This weekend, Darren Lockyer will play his last ever competitive game of Rugby League. Finally. I have written that heresy, not because I’m glad Lockyer is finished, but because it brings the end to what must surely be the longest goodbye in the history of Australian sport.
Season 2011 has been the Darren Lockyer Farewell Circus, and everybody has been queuing up for a slice of steaming hot sentimental pie.
All year it has gone on, marketing men and commentators spruiking the next in Darren Lockyer’s ‘lasts’. There have of course, been some legitimate moments of acknowledgement: Darren Lockyer’s last State of Origin, Darren Lockyer’s last home game, Darren Lockyer’s last ever game for the Broncos.
However, then the money men dragged us into the ridiculous. Look at Newcastle v Brisbane in Newcastle back in Round 24. That was, according to the pre match promotions: ‘Darren Lockyer’s last game for the Broncos in Newcastle.’
You see, Newcastle hosted a Test match two weeks after the Grand Final, which meant that the Round 24 game was not Lockyer’s last game, or his last game for the Broncos, or his last game in Newcastle.
The Knights’ promoters ran with it anyway.
These sort of bizarre claims to a special occasion seemed to follow Lockyer all season: Lockyer’s last game at Shark Park, Lockyer’s last game in the Broncos’ away strip, Lockyer’s last game against opposition wearing blue.
Channel Nine, as ever, were the worst offenders in this regard, as each time Brisbane graced Friday Night Football (which was more Fridays than not), the commentary would at one time or another take a few moments to eulogise the Broncos’ captain.
Now please Broncos and Queensland fans, don’t get me wrong. Darren Lockyer has been a magnificent player. His field goal against St George in the semi-finals was one of the great pieces of theatre in Australia’s recent sporting history, and was a perfect way to summarise his career.
But it happened without assistance from desperately grasping promoters or verbose commentators. We know a great player, a dramatic moment or a grand occasion without being bombarded with a weekly soliloquy and montage.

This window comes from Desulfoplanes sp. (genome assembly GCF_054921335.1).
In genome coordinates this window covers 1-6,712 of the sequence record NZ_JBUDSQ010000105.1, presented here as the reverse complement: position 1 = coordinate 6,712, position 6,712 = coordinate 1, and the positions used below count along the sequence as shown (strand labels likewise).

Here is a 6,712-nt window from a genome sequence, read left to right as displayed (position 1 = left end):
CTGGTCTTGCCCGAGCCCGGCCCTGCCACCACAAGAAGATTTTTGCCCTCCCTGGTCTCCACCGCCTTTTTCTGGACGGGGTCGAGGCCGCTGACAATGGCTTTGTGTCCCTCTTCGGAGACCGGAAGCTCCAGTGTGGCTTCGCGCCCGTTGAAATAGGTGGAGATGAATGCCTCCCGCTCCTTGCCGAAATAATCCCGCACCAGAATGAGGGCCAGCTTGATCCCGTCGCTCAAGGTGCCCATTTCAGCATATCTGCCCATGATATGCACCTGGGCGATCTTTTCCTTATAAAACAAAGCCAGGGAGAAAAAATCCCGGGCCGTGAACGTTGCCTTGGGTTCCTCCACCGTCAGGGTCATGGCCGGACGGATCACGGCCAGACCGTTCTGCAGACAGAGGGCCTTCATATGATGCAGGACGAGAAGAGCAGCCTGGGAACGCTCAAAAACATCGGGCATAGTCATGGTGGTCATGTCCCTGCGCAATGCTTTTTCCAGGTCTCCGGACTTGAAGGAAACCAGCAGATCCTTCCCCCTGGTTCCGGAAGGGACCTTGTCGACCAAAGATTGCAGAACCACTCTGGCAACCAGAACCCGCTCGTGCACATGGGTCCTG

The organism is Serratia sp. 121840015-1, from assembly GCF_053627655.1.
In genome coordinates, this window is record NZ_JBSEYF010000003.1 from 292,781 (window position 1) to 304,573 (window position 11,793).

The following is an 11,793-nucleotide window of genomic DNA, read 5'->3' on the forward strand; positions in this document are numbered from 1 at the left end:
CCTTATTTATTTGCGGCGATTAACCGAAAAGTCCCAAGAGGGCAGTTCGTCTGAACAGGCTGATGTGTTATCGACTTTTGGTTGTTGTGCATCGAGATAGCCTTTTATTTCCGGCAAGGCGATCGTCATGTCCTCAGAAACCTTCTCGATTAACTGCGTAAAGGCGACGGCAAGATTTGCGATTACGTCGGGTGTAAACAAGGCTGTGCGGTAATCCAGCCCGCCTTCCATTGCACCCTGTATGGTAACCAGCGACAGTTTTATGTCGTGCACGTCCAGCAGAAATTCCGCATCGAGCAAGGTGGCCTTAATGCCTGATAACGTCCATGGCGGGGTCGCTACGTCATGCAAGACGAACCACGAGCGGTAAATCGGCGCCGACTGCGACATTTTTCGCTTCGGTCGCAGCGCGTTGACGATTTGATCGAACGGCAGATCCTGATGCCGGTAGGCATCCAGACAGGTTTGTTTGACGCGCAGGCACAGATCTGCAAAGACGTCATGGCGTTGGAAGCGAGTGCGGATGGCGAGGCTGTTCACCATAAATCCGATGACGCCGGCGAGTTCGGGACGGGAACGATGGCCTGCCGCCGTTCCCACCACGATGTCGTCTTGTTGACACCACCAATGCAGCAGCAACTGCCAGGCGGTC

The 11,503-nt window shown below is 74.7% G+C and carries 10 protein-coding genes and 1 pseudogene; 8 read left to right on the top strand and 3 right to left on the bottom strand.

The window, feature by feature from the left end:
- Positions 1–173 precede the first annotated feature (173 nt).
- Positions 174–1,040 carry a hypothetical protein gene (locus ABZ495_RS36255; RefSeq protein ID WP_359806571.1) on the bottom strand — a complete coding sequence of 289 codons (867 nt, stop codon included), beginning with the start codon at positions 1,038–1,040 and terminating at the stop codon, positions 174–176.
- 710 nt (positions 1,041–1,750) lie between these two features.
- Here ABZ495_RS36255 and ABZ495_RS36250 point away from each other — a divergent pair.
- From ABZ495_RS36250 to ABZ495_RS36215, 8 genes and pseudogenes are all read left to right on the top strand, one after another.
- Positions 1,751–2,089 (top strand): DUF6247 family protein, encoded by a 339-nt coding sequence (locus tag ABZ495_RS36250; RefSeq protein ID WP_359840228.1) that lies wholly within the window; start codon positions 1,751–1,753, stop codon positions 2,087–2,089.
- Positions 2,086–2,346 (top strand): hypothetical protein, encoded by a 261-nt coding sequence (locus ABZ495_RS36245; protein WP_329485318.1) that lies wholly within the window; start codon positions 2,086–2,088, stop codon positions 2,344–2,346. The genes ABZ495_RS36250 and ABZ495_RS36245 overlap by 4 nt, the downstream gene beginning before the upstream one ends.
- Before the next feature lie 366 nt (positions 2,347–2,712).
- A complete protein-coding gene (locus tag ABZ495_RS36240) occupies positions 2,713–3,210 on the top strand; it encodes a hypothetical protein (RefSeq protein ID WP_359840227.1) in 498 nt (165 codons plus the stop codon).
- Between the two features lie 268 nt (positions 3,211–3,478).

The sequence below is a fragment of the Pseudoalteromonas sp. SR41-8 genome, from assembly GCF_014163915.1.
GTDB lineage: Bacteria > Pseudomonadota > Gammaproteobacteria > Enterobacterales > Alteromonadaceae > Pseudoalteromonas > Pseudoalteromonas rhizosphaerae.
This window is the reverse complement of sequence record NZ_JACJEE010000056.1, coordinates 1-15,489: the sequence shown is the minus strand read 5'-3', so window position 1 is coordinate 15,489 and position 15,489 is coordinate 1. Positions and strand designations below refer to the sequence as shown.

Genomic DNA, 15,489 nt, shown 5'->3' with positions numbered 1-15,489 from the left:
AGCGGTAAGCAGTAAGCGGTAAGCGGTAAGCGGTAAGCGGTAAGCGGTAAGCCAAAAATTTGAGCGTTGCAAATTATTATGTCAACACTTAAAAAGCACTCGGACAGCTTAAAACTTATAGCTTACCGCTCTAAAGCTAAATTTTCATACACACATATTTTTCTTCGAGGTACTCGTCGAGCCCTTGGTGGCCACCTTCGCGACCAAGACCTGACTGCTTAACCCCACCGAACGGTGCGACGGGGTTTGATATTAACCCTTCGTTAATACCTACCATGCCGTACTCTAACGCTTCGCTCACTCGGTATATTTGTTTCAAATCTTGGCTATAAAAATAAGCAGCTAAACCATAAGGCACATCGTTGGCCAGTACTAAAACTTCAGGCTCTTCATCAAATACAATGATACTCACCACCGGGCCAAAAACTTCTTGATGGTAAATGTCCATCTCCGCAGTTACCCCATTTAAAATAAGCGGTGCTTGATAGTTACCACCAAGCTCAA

The problem is not Lockyer or his retirement. The problem is that the media take these people and occasions and hijack them for their own purposes. I can only speak for myself, but for me the Lockyer show was nauseating by the end of the State of Origin series. After that it was difficult to watch the Broncos with the sound on, because the game was a sideshow to all the Lockyer hype.
There is no doubt that if Andrew Johns had announced his retirement at the start of a season rather than suddenly and immediately, he would have had a similar, if not more overwhelming season of adulation on his way out. We saw a similar thing back in the summer of 2003/2004 when Steve Waugh played his last summer as Test captain, though it was only a six-Test, two-month tour.
It seems this is a phenomenon which has arisen only in the last ten years or so. To me, it is too much. When the sports media take a player’s retirement and make it their own, they drag it away from the player.
It was only with the last act of his first grade career; that Dragon-slaying field goal, that Lockyer claimed back his occasion from the foaming-at-the-mouth press.
Simply, the media need to settle down and back off. If we spend all our time as viewers of sport hurling about terms like ‘champion’ and ‘legend’, and then creating these drawn-out retirement sagas, we cheapen true greatness, and make the player’s retirement less about the player themself and more about the coverage of them.
All season the media has bombarded us with the fact that Darren Lockyer is retiring, and that he is a great player.
But we already knew that.